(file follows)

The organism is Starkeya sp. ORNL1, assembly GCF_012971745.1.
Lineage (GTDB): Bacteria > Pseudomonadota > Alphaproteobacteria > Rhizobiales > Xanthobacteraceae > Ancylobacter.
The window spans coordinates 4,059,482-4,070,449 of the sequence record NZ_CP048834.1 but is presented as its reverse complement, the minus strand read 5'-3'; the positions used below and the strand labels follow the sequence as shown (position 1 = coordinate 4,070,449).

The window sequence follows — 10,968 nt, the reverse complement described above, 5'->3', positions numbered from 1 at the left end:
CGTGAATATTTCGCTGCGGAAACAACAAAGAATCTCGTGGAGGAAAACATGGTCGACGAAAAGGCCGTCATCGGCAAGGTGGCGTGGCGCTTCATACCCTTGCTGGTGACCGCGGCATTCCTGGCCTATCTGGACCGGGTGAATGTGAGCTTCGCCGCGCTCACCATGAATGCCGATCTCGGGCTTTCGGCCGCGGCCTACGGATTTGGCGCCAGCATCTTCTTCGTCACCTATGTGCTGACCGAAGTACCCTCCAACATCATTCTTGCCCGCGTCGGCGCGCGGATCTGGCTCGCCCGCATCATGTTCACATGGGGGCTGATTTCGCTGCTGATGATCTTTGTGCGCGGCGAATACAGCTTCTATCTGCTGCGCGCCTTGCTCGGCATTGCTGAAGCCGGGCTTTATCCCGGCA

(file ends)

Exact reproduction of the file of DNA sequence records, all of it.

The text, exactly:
The organism is Starkeya sp. ORNL1, assembly GCF_012971745.1.
Lineage (GTDB): Bacteria > Pseudomonadota > Alphaproteobacteria > Rhizobiales > Xanthobacteraceae > Ancylobacter.
The window spans coordinates 4,059,482-4,070,449 of the sequence record NZ_CP048834.1 but is presented as its reverse complement, the minus strand read 5'-3'; the positions used below and the strand labels follow the sequence as shown (position 1 = coordinate 4,070,449).

The window sequence follows — 10,968 nt, the reverse complement described above, 5'->3', positions numbered from 1 at the left end:
CGTGAATATTTCGCTGCGGAAACAACAAAGAATCTCGTGGAGGAAAACATGGTCGACGAAAAGGCCGTCATCGGCAAGGTGGCGTGGCGCTTCATACCCTTGCTGGTGACCGCGGCATTCCTGGCCTATCTGGACCGGGTGAATGTGAGCTTCGCCGCGCTCACCATGAATGCCGATCTCGGGCTTTCGGCCGCGGCCTACGGATTTGGCGCCAGCATCTTCTTCGTCACCTATGTGCTGACCGAAGTACCCTCCAACATCATTCTTGCCCGCGTCGGCGCGCGGATCTGGCTCGCCCGCATCATGTTCACATGGGGGCTGATTTCGCTGCTGATGATCTTTGTGCGCGGCGAATACAGCTTCTATCTGCTGCGCGCCTTGCTCGGCATTGCTGAAGCCGGGCTTTATCCCGGCA